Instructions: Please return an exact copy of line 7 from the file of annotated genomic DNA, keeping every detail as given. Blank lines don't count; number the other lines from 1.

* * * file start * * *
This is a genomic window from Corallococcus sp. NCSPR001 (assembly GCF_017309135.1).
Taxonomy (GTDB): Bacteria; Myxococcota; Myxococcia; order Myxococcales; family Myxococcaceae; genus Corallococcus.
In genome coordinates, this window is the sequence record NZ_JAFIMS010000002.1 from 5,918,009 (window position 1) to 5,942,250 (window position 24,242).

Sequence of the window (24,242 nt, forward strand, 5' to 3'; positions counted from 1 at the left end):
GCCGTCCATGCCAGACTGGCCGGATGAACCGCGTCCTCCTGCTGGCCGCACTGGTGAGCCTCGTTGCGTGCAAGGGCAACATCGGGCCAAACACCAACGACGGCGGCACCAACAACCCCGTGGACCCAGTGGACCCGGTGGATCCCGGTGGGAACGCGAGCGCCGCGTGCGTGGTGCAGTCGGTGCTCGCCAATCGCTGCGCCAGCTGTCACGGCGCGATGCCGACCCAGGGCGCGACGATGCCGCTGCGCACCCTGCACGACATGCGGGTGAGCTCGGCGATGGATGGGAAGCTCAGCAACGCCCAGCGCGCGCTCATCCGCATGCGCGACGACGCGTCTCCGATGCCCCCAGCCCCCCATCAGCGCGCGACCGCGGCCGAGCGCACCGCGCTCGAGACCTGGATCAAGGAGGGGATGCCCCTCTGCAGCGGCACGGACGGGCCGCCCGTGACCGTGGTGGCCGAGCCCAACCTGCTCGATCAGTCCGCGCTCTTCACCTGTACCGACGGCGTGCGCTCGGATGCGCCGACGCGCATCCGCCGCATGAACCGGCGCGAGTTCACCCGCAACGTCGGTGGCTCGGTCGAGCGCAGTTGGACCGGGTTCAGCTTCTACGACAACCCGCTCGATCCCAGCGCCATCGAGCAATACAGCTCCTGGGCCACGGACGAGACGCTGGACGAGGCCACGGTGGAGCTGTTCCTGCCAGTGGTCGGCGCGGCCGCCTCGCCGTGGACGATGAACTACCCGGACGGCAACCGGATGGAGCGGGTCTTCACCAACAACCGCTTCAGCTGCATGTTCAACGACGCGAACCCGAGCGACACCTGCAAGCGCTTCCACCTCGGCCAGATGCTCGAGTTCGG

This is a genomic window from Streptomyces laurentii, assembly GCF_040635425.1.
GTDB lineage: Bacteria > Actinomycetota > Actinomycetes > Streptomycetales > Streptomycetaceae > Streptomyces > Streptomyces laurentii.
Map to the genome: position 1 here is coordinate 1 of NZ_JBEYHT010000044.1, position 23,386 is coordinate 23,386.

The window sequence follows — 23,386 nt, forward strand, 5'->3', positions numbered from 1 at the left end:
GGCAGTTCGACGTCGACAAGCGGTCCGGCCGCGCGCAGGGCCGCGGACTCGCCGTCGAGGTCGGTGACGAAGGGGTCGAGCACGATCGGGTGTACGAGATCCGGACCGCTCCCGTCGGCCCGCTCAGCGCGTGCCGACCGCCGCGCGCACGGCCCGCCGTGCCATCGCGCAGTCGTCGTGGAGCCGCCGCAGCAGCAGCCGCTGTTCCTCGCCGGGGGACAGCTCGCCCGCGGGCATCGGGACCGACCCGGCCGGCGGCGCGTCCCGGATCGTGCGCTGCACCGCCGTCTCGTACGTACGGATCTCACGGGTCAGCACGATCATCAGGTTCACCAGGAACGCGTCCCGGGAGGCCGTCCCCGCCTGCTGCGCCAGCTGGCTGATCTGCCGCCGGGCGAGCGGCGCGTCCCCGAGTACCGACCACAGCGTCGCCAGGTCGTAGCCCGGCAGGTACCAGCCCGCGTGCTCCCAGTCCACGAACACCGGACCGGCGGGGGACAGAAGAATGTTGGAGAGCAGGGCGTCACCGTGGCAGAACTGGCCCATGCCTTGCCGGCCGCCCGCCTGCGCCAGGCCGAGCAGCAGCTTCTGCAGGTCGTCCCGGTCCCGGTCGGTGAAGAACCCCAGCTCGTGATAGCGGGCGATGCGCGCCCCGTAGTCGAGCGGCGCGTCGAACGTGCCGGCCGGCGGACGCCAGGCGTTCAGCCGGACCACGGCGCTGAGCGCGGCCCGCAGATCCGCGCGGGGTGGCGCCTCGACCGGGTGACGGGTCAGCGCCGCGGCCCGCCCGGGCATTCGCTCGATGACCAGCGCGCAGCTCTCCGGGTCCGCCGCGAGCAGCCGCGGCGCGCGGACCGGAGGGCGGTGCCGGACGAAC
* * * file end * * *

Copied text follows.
GTDB lineage: Bacteria > Actinomycetota > Actinomycetes > Streptomycetales > Streptomycetaceae > Streptomyces > Streptomyces laurentii.